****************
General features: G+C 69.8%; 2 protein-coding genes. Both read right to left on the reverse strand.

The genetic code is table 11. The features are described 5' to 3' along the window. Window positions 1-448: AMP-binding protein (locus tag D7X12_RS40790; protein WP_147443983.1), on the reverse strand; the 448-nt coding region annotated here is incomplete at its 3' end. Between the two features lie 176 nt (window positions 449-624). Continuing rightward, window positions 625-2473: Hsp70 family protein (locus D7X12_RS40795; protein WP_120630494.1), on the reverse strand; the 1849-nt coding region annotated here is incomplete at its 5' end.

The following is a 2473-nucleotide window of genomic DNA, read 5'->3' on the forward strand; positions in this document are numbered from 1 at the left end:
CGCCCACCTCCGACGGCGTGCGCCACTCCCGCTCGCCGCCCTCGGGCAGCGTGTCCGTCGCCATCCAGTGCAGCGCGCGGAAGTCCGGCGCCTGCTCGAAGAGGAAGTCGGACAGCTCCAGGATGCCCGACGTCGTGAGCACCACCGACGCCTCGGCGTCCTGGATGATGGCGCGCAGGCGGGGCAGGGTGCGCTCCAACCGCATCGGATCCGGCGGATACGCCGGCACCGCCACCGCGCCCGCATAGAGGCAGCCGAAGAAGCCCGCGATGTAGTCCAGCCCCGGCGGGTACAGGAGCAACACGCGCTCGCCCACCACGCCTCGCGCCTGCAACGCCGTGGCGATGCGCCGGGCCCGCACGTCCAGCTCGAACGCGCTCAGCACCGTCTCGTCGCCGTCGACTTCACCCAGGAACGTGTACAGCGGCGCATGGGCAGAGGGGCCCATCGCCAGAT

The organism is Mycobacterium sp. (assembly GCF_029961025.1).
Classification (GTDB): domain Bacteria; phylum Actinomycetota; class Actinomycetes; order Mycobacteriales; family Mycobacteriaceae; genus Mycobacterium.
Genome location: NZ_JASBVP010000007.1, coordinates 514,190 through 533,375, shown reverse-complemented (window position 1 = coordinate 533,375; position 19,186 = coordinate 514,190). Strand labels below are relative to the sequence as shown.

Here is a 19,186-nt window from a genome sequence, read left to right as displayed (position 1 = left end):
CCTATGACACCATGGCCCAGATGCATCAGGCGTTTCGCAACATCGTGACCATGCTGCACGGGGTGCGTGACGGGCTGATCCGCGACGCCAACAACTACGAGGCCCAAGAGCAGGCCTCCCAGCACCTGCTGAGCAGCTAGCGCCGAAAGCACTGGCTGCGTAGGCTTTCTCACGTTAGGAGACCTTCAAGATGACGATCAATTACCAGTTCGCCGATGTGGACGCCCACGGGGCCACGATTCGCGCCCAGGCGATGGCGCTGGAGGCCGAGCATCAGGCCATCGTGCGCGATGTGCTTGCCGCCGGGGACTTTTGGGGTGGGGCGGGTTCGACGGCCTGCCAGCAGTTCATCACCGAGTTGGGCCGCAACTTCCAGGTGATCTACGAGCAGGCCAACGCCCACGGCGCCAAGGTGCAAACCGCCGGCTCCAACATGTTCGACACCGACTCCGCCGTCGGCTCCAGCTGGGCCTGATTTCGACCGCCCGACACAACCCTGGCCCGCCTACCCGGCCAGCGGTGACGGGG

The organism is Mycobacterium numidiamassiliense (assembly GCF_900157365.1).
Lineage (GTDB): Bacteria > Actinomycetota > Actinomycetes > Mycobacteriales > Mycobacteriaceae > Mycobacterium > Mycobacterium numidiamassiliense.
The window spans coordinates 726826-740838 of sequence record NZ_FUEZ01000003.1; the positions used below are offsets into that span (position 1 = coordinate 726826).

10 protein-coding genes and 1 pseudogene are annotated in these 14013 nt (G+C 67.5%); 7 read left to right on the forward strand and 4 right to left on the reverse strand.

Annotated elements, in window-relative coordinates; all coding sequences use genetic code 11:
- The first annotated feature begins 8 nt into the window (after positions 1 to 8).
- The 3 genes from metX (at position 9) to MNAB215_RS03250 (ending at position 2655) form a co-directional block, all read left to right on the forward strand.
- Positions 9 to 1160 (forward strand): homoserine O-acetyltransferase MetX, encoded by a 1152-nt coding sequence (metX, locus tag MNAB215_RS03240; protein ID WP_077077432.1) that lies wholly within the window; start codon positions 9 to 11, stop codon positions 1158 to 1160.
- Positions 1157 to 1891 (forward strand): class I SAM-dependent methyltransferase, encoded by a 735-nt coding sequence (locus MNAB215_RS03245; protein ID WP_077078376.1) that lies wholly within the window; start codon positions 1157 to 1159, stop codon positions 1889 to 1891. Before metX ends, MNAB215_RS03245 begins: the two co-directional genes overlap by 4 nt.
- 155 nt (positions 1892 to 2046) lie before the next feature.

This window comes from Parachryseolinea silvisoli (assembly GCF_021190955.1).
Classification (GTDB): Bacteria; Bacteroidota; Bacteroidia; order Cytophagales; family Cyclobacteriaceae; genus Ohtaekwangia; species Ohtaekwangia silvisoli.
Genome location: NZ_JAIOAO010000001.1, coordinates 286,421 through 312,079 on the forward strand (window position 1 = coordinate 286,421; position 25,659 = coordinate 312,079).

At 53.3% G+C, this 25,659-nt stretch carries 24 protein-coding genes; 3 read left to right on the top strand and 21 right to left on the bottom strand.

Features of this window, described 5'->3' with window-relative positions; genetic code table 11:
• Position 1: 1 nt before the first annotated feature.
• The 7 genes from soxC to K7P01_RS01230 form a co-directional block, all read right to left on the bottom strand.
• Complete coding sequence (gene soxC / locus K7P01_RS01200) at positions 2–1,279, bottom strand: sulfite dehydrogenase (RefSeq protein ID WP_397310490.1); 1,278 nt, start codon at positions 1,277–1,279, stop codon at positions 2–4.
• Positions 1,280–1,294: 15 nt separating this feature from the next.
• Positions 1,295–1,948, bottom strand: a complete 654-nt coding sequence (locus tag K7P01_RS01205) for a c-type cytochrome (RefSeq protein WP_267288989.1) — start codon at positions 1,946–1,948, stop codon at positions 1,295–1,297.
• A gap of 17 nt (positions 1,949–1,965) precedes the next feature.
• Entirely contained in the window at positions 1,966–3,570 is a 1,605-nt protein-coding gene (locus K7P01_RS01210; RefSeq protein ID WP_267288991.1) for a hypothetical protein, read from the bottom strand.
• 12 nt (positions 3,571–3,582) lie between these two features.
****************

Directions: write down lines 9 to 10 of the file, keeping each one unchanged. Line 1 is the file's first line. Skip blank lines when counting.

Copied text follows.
CCTATGACACCATGGCCCAGATGCATCAGGCGTTTCGCAACATCGTGACCATGCTGCACGGGGTGCGTGACGGGCTGATCCGCGACGCCAACAACTACGAGGCCCAAGAGCAGGCCTCCCAGCACCTGCTGAGCAGCTAGCGCCGAAAGCACTGGCTGCGTAGGCTTTCTCACGTTAGGAGACCTTCAAGATGACGATCAATTACCAGTTCGCCGATGTGGACGCCCACGGGGCCACGATTCGCGCCCAGGCGATGGCGCTGGAGGCCGAGCATCAGGCCATCGTGCGCGATGTGCTTGCCGCCGGGGACTTTTGGGGTGGGGCGGGTTCGACGGCCTGCCAGCAGTTCATCACCGAGTTGGGCCGCAACTTCCAGGTGATCTACGAGCAGGCCAACGCCCACGGCGCCAAGGTGCAAACCGCCGGCTCCAACATGTTCGACACCGACTCCGCCGTCGGCTCCAGCTGGGCCTGATTTCGACCGCCCGACACAACCCTGGCCCGCCTACCCGGCCAGCGGTGACGGGG

The organism is Mycobacterium numidiamassiliense (assembly GCF_900157365.1).